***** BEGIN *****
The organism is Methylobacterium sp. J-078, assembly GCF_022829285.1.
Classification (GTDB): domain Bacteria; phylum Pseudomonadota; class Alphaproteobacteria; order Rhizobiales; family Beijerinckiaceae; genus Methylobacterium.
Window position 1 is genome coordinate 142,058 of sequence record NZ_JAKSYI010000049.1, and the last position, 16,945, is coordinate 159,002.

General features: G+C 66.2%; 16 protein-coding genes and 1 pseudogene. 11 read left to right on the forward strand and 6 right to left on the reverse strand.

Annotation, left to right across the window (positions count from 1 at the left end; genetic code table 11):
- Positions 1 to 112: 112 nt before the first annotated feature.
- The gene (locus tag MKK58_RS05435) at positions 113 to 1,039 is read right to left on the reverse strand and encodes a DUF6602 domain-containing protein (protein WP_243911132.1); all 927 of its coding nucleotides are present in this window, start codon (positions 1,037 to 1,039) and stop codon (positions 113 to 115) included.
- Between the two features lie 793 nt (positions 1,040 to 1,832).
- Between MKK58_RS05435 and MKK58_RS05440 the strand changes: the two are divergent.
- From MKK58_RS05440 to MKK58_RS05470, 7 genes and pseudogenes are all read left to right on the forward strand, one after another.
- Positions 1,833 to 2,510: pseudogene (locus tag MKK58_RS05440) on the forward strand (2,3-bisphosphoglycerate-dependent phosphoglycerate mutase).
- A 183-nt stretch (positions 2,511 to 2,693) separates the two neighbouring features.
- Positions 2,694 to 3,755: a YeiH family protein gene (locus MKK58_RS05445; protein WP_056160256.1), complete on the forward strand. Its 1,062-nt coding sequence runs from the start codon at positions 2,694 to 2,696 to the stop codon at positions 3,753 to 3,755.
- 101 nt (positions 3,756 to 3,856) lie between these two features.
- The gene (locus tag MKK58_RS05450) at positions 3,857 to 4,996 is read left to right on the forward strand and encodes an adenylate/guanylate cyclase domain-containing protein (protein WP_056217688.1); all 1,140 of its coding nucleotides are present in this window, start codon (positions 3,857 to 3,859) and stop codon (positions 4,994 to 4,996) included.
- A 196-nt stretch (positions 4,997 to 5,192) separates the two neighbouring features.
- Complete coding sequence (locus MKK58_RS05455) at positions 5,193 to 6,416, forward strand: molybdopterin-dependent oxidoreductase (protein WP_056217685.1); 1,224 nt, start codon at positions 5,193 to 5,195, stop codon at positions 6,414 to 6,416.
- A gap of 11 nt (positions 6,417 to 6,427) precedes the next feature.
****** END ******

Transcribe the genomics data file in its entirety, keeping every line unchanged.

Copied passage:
The organism is Methylobacterium sp. J-078, assembly GCF_022829285.1.
Classification (GTDB): domain Bacteria; phylum Pseudomonadota; class Alphaproteobacteria; order Rhizobiales; family Beijerinckiaceae; genus Methylobacterium.
Window position 1 is genome coordinate 142,058 of sequence record NZ_JAKSYI010000049.1, and the last position, 16,945, is coordinate 159,002.

General features: G+C 66.2%; 16 protein-coding genes and 1 pseudogene. 11 read left to right on the forward strand and 6 right to left on the reverse strand.

Annotation, left to right across the window (positions count from 1 at the left end; genetic code table 11):
- Positions 1 to 112: 112 nt before the first annotated feature.
- The gene (locus tag MKK58_RS05435) at positions 113 to 1,039 is read right to left on the reverse strand and encodes a DUF6602 domain-containing protein (protein WP_243911132.1); all 927 of its coding nucleotides are present in this window, start codon (positions 1,037 to 1,039) and stop codon (positions 113 to 115) included.
- Between the two features lie 793 nt (positions 1,040 to 1,832).
- Between MKK58_RS05435 and MKK58_RS05440 the strand changes: the two are divergent.
- From MKK58_RS05440 to MKK58_RS05470, 7 genes and pseudogenes are all read left to right on the forward strand, one after another.
- Positions 1,833 to 2,510: pseudogene (locus tag MKK58_RS05440) on the forward strand (2,3-bisphosphoglycerate-dependent phosphoglycerate mutase).
- A 183-nt stretch (positions 2,511 to 2,693) separates the two neighbouring features.
- Positions 2,694 to 3,755: a YeiH family protein gene (locus MKK58_RS05445; protein WP_056160256.1), complete on the forward strand. Its 1,062-nt coding sequence runs from the start codon at positions 2,694 to 2,696 to the stop codon at positions 3,753 to 3,755.
- 101 nt (positions 3,756 to 3,856) lie between these two features.
- The gene (locus tag MKK58_RS05450) at positions 3,857 to 4,996 is read left to right on the forward strand and encodes an adenylate/guanylate cyclase domain-containing protein (protein WP_056217688.1); all 1,140 of its coding nucleotides are present in this window, start codon (positions 3,857 to 3,859) and stop codon (positions 4,994 to 4,996) included.
- A 196-nt stretch (positions 4,997 to 5,192) separates the two neighbouring features.
- Complete coding sequence (locus MKK58_RS05455) at positions 5,193 to 6,416, forward strand: molybdopterin-dependent oxidoreductase (protein WP_056217685.1); 1,224 nt, start codon at positions 5,193 to 5,195, stop codon at positions 6,414 to 6,416.
- A gap of 11 nt (positions 6,417 to 6,427) precedes the next feature.